What’s been your biggest success?

I think just the fact I can make money out of what I love is pretty exciting. Back at university I wouldn’t believe you if you told me where I would be now, so the fact I’m doing it and making enough from it is successful, right?!

Do you proactively plan out goals and objectives, or does your business take more organic route? 

People always find this weird but I absolutely love maths! I am very mathematically minded and love spreadsheets, lists and plans. Ironically, I am currently seeing where my business is taking me in my first year, rather than having a structure. I think there’s a need to have some fun in your own business; see what happens and where opportunities take you to help pinpoint a long term plan. By the end of my first year of being fully freelance I plan to have a business plan and cash flow in place so I can have a bigger and better second year.

Has there ever been a failure that nearly broke you? How did you turn it around? 

Of course, there’s always ups and downs, but these are things you look back on and realise were all just a learning curve rather than a setback. Being completely truthful, I’ve had a tear or two over a lost booking. I was so desperate to book the client that I jumped through a thousand hurdles for them and spent hours in prep work, only for them to say no. After consuming a tonne of chocolate and cups of tea to aid recovery, I realised that this happened for a reason! It wasn’t meant to be because it wasn’t a dream client, yet I was already bending over backwards for them; how would the professional relationship work in the long term? I’d done everything I could have to try and secure the work, but the stress meant I didn’t enjoy it, so why was I trying to get more? I quickly learnt that I needed to remember that this was my own choice and that business relationships need to work both ways to make it a success.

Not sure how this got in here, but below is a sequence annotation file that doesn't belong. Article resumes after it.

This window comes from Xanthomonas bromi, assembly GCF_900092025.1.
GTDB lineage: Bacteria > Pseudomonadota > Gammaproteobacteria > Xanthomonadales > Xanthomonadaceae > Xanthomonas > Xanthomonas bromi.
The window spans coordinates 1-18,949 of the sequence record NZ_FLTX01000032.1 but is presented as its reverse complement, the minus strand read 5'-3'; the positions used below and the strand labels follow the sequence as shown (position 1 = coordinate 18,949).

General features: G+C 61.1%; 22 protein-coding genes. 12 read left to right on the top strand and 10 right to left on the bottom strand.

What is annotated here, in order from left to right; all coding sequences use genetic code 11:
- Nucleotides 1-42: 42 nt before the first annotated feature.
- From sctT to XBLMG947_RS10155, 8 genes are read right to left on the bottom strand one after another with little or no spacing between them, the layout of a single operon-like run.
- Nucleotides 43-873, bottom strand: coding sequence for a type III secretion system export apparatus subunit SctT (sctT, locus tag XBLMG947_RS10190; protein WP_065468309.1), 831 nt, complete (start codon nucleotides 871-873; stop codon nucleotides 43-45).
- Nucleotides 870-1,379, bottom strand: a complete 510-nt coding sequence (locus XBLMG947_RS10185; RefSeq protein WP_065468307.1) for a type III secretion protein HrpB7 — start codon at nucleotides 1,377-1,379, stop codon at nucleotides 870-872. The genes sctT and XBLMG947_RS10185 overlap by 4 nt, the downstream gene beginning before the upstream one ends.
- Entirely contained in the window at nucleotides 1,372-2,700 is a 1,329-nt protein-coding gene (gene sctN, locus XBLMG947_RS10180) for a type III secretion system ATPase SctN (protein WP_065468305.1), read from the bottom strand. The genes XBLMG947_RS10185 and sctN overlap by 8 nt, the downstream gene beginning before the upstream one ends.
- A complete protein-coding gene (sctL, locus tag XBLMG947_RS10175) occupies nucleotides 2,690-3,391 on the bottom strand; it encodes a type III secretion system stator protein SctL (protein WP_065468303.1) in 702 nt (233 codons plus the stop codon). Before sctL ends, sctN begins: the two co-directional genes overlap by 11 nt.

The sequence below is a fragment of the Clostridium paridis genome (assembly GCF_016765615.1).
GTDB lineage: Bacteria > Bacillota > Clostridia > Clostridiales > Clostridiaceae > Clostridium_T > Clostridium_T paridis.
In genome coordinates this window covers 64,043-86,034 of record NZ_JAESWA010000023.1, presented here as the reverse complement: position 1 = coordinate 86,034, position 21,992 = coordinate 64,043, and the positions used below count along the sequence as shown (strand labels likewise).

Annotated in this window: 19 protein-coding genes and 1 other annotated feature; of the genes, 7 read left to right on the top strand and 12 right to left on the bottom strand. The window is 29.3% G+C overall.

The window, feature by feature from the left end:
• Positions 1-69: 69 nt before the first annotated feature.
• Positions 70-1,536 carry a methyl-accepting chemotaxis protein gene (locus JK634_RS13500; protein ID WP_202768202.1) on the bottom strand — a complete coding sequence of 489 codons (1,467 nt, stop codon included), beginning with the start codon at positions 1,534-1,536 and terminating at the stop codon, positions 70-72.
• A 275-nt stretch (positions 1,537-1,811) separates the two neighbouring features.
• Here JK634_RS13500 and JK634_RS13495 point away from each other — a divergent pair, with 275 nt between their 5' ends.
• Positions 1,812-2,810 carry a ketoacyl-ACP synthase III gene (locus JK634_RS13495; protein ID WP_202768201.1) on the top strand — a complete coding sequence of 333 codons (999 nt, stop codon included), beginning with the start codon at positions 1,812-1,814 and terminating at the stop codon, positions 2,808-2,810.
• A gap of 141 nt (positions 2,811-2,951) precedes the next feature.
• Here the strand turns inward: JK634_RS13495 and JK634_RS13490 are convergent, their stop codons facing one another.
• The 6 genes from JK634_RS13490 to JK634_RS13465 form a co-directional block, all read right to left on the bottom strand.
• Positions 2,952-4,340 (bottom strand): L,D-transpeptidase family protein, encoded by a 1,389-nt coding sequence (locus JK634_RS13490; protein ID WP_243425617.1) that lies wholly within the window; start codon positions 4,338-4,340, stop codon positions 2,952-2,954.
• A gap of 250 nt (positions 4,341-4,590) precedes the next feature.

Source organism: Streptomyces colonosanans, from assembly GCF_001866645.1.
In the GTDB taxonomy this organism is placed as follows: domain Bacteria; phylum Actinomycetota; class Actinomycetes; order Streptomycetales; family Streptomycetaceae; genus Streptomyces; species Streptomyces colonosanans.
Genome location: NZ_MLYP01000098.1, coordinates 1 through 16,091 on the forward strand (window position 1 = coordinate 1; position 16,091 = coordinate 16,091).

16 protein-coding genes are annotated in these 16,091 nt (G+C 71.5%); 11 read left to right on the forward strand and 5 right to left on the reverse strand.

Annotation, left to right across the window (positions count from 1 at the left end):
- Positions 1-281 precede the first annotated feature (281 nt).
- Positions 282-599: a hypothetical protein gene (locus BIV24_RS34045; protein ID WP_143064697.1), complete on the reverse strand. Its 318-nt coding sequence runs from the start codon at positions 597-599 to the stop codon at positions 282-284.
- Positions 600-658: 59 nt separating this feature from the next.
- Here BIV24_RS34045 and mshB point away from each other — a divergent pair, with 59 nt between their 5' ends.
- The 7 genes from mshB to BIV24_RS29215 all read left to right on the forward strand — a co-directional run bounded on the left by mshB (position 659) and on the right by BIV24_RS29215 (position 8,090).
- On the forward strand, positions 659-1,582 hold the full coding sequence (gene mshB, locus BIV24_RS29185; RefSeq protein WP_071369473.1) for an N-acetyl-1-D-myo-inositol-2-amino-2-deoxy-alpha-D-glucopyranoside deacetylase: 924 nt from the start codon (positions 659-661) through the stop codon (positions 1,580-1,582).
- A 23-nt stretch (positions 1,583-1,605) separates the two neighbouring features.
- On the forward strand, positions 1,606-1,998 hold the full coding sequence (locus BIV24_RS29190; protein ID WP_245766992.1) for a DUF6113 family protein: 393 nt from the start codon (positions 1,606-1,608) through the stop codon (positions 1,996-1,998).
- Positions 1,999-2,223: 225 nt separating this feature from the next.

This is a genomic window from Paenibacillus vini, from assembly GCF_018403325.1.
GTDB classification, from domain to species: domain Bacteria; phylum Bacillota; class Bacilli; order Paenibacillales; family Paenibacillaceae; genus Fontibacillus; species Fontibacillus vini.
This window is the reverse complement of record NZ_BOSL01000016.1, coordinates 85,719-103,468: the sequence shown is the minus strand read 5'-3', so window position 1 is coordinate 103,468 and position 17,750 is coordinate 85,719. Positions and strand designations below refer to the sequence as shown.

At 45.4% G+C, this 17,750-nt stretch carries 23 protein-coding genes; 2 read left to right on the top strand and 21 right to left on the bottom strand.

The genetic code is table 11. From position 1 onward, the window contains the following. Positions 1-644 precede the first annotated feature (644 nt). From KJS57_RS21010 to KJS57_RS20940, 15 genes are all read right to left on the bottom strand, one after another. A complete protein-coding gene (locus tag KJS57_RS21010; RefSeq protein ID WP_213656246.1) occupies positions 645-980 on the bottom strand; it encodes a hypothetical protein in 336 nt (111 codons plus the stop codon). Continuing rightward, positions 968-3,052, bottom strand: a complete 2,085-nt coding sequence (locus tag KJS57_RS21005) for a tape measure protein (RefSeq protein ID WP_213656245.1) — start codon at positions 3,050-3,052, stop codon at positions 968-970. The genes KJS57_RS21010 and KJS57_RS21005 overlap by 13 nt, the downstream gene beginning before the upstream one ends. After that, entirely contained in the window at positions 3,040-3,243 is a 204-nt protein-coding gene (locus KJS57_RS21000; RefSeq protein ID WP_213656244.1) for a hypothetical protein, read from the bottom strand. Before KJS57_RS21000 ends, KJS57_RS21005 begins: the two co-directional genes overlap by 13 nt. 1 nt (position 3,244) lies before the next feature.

What’s your favourite way to work with a client? How do you interpret my brand to convert my briefs into a finished product? 

I always ask my clients to fill in a little questionnaire to get a better understanding of the business, but my favourite way to see a business’ brand or vision is through Pinterest. I’m a very visual person, which makes sense as I’m a photographer, so I love seeing how others curate a board of inspiration whether that be art, photography or just simply colours. From this I can get a real feel for the brand image and use to it to plan the style of a shoot or curate a social media feed.

What’s next for you? 

In 2018, I’m planning collaboration on-location photo shoots, combining products from multiple small businesses to make up stunning interior spaces that can be captured to use in marketing. I’m also looking at doing a series of videos to help people tackle social media themselves.

Tell us something surprising about you… 

I used to be operations manager for a party shop (fancy dress, party decorations, balloons etc) and am trained in balloon décor such as bouquets, columns, and arches!

For more information on all Georgia’s service, visit

For a pretty palette, with plenty of greenery and the occasional photo of Spoke the rescue dog, follow Georgia on Insta @georgiadelotz